The top 5 water stories in 2016

Water is an irreplaceable component in the fight against climate change but it is also its biggest victim. The World Economic Forum named water the number one threat in 2015 and it was also ranked a top risk in 2016.

Over the last 12 months, the world was given a sneak preview of the global water wars scientists have predicted for the century ahead, and tensions surrounding dams and the control of water within drought situations were flashpoints for conflict. Companies can expect water use to hit their bottom lines harder and prices of electricity are likely to go up as hydropower comes under threat.

Decisions due on coal, gas, petroleum auctions

After a year of changes in the global and domestic energy market, Thailand can expect further challenges in the years ahead.

Of these, the most crucial issues are the development of two coal-fired power plants in the South, the retirement of the Erawan and Bongkot gas blocks and the long-delayed 21st round of new concessions for 29 petroleum blocks.

The Mekong Part III: Scaling Back Lao Dams

Farmers and fishermen in downstream countries are complaining about the impact of Mekong River dams located upstream in both China and Laos.

But a think tank now has a plan to reduce the damage done to crops and fish stocks by hydroelectric dams. Its focus is on Laos, Southeast Asia’s poorest country, which it says could benefit from scaling back on some of its planned dams.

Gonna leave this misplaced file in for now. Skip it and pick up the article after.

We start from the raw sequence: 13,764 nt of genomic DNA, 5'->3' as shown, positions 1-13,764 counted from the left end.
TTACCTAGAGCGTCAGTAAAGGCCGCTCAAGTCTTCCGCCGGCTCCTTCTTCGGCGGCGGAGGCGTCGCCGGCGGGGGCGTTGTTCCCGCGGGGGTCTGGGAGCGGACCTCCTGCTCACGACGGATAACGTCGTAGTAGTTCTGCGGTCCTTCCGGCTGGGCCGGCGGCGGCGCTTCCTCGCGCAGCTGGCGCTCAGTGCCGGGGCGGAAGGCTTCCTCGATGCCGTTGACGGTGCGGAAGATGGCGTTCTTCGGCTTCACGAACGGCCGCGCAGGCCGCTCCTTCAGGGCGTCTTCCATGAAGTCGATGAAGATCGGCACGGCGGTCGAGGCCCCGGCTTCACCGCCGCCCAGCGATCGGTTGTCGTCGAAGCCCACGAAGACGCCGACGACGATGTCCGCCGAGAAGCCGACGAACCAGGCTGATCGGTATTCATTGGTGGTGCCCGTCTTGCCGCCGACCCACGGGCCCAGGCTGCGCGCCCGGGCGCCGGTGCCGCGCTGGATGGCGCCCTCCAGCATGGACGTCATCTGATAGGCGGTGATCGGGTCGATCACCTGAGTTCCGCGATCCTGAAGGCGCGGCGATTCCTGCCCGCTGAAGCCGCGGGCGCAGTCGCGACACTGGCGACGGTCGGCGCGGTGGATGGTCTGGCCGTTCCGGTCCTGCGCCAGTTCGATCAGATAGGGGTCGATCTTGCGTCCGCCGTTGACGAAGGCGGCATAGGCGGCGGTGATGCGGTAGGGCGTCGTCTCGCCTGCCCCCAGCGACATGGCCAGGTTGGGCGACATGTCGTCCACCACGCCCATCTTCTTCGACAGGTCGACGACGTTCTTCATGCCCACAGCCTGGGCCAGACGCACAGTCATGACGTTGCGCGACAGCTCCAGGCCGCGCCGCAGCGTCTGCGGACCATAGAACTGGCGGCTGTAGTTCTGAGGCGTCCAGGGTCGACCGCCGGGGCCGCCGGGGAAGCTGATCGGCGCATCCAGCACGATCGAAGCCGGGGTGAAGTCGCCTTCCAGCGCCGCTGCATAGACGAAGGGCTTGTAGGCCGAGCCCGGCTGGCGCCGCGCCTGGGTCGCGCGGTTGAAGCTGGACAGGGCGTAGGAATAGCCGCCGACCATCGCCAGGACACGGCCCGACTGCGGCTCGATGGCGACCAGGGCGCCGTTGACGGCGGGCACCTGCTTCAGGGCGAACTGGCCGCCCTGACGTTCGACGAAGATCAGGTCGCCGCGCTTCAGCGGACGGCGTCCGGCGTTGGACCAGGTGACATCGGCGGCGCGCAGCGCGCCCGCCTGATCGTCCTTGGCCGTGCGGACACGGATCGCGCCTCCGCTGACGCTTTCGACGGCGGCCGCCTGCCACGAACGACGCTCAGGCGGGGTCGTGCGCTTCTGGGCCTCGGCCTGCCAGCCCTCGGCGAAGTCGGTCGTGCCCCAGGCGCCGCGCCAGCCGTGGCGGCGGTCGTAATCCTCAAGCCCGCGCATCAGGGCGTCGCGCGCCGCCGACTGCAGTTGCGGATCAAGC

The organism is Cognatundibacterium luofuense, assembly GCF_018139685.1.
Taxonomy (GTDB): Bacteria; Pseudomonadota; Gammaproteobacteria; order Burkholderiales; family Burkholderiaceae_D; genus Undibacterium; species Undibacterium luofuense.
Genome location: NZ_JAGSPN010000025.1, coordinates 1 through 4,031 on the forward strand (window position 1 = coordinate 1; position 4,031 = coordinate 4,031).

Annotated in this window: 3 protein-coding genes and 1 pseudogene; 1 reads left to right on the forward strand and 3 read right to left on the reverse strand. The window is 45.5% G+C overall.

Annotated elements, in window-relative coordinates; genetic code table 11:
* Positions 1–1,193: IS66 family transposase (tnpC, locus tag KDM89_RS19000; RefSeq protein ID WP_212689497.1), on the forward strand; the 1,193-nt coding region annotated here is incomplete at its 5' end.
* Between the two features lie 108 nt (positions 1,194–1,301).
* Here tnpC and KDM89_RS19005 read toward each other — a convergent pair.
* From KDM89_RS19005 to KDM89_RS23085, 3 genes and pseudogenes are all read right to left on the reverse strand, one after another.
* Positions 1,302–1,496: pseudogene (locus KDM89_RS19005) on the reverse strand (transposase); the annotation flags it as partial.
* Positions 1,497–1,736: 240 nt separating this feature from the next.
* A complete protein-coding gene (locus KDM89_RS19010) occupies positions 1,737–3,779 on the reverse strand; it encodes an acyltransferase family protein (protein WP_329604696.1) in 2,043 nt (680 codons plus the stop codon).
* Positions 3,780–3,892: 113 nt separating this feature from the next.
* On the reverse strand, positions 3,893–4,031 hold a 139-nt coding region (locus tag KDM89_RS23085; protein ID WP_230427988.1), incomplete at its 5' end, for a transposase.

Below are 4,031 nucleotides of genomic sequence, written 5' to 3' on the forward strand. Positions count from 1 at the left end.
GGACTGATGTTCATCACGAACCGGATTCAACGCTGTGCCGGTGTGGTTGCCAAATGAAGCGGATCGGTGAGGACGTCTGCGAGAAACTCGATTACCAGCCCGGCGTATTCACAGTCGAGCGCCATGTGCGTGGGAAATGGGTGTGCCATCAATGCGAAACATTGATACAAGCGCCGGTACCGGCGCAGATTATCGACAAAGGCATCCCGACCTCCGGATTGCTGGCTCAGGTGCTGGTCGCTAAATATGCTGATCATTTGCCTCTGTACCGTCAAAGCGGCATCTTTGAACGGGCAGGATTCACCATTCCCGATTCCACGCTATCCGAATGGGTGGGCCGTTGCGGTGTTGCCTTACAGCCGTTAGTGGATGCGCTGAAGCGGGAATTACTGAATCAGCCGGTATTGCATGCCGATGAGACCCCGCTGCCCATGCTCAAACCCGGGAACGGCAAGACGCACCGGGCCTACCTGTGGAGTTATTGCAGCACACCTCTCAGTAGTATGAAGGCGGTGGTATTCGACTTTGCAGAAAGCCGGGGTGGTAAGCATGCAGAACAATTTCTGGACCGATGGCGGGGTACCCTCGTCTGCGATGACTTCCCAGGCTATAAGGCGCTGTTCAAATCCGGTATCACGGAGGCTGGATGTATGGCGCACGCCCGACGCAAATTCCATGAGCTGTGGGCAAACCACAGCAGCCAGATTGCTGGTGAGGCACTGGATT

Laos’ Xekaman 3 Dam Break Shuts Off Power to Vietnam

A break in a critical waterway shut down a hydro-electric dam in southern Laos and raised questions about the quality of construction at the facility that sends most of the power it generates to Vietnam.

While officials said the Dec. 16 break in the Xekaman 3 facility’s penstock posed no threat to people living downstream, it marked the second breakdown in the tunnel that channels water to the power turbine, RFA’s Lao Service has learned.

Fight against dams along the Irrawaddy River

The Myanmar government decided in February, 2011 to postpone the Myitsone hydro-electricity dam which is to be built at the upper stream of the Ayeyarwady River. The justification was that the project would be harmful to the country’s economy and society.

Dam Design and Greed May Factor Into Flood Devastation in Vietnam

The poor design and management of Vietnam’s power-generating dams are likely one of the main factors that led to recent deadly floods that inundated the country’s central provinces, experts tell RFA.

Flooding over the past two months has devastated Vietnam’s central provinces, killed dozens of people and caused millions of dollars in economic damage as unusually heavy rain has pelted the country.

The Mystery of Sombath Somphone Still Resonates in Laos

The disappearance of Sombath Somphone remains one of the most enduring and heartbreaking mysteries of modern Laos as the abduction of the world-recognized rural development activist at a police checkpoint four years ago remains unsolved.

“As the fourth anniversary of Sombath’s disappearance approaches, my heart becomes heavier by the day,” his wife Shui Meng Ng told RFA’s Lao Service on Tuesday. “I never expected that I would still have no news of Sombath after so long.”